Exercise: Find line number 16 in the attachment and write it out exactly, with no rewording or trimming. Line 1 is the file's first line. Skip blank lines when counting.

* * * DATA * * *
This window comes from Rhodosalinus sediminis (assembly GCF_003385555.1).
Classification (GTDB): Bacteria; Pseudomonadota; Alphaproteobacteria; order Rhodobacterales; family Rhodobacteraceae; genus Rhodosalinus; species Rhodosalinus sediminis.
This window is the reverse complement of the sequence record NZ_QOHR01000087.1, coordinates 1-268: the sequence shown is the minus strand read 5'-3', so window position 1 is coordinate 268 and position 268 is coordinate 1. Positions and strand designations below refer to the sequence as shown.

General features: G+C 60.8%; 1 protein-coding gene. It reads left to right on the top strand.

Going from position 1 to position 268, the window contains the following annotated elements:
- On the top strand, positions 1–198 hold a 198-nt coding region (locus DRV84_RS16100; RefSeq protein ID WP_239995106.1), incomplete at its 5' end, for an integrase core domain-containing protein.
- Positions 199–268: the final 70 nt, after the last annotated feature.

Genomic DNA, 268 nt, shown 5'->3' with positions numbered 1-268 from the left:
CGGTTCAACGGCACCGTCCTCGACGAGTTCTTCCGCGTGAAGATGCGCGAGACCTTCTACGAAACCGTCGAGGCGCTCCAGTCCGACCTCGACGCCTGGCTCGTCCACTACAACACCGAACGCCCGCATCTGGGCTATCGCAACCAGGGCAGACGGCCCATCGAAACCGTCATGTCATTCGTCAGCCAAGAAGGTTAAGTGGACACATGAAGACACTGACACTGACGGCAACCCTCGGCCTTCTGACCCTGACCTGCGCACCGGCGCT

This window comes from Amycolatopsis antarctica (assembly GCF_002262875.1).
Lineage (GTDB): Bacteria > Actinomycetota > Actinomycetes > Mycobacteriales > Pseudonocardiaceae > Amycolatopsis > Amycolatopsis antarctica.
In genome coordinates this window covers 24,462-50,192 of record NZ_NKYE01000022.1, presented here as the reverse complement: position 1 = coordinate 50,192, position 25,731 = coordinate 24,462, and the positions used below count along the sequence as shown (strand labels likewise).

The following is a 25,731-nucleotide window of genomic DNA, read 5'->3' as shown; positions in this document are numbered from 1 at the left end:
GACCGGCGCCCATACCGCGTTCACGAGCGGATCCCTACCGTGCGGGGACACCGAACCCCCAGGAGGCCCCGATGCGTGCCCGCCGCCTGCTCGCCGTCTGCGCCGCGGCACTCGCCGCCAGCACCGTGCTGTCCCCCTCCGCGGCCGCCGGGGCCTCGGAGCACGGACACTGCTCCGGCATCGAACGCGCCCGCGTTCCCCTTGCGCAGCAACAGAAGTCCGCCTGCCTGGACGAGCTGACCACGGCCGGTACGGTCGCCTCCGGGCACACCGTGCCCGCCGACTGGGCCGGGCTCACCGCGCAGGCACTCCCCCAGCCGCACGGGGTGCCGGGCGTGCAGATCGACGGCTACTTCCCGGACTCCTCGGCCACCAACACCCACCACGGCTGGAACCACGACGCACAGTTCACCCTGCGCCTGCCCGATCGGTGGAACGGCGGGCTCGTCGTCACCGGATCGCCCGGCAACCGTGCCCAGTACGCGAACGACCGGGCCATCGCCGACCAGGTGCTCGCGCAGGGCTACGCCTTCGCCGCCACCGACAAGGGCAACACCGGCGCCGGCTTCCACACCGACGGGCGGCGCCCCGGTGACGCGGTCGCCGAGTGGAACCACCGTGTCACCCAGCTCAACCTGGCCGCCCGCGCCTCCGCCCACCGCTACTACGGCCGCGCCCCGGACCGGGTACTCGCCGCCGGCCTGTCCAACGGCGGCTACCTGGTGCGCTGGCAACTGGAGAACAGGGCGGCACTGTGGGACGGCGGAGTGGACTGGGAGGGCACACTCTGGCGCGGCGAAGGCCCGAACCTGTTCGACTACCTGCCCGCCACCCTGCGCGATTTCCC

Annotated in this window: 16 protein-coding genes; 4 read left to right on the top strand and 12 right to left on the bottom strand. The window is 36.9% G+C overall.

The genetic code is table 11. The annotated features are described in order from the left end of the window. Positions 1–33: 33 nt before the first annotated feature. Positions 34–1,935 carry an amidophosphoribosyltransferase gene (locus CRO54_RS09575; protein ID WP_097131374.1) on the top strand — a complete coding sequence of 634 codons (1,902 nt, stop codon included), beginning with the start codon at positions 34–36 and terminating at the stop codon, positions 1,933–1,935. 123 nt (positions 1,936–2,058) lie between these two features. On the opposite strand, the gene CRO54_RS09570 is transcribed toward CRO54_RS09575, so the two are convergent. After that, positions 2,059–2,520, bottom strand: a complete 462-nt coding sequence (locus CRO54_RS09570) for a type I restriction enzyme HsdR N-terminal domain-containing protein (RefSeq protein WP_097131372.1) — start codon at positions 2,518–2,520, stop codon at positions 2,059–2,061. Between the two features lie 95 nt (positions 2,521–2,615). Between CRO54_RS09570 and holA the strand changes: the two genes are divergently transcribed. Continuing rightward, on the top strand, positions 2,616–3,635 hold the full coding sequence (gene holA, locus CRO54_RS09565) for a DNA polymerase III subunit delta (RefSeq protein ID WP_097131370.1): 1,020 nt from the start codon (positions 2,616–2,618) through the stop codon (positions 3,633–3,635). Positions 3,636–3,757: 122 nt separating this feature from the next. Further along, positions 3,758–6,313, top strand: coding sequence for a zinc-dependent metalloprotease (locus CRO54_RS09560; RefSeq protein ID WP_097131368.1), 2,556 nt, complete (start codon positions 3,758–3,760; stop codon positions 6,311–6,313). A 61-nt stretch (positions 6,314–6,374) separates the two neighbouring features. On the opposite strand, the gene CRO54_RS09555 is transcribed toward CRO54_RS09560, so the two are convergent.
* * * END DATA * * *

The genetic code is table 11. The annotated features are described in order from the left end of the window. Positions 1–33: 33 nt before the first annotated feature. Positions 34–1,935 carry an amidophosphoribosyltransferase gene (locus CRO54_RS09575; protein ID WP_097131374.1) on the top strand — a complete coding sequence of 634 codons (1,902 nt, stop codon included), beginning with the start codon at positions 34–36 and terminating at the stop codon, positions 1,933–1,935. 123 nt (positions 1,936–2,058) lie between these two features. On the opposite strand, the gene CRO54_RS09570 is transcribed toward CRO54_RS09575, so the two are convergent. After that, positions 2,059–2,520, bottom strand: a complete 462-nt coding sequence (locus CRO54_RS09570) for a type I restriction enzyme HsdR N-terminal domain-containing protein (RefSeq protein WP_097131372.1) — start codon at positions 2,518–2,520, stop codon at positions 2,059–2,061. Between the two features lie 95 nt (positions 2,521–2,615). Between CRO54_RS09570 and holA the strand changes: the two genes are divergently transcribed. Continuing rightward, on the top strand, positions 2,616–3,635 hold the full coding sequence (gene holA, locus CRO54_RS09565) for a DNA polymerase III subunit delta (RefSeq protein ID WP_097131370.1): 1,020 nt from the start codon (positions 2,616–2,618) through the stop codon (positions 3,633–3,635). Positions 3,636–3,757: 122 nt separating this feature from the next. Further along, positions 3,758–6,313, top strand: coding sequence for a zinc-dependent metalloprotease (locus CRO54_RS09560; RefSeq protein ID WP_097131368.1), 2,556 nt, complete (start codon positions 3,758–3,760; stop codon positions 6,311–6,313). A 61-nt stretch (positions 6,314–6,374) separates the two neighbouring features. On the opposite strand, the gene CRO54_RS09555 is transcribed toward CRO54_RS09560, so the two are convergent.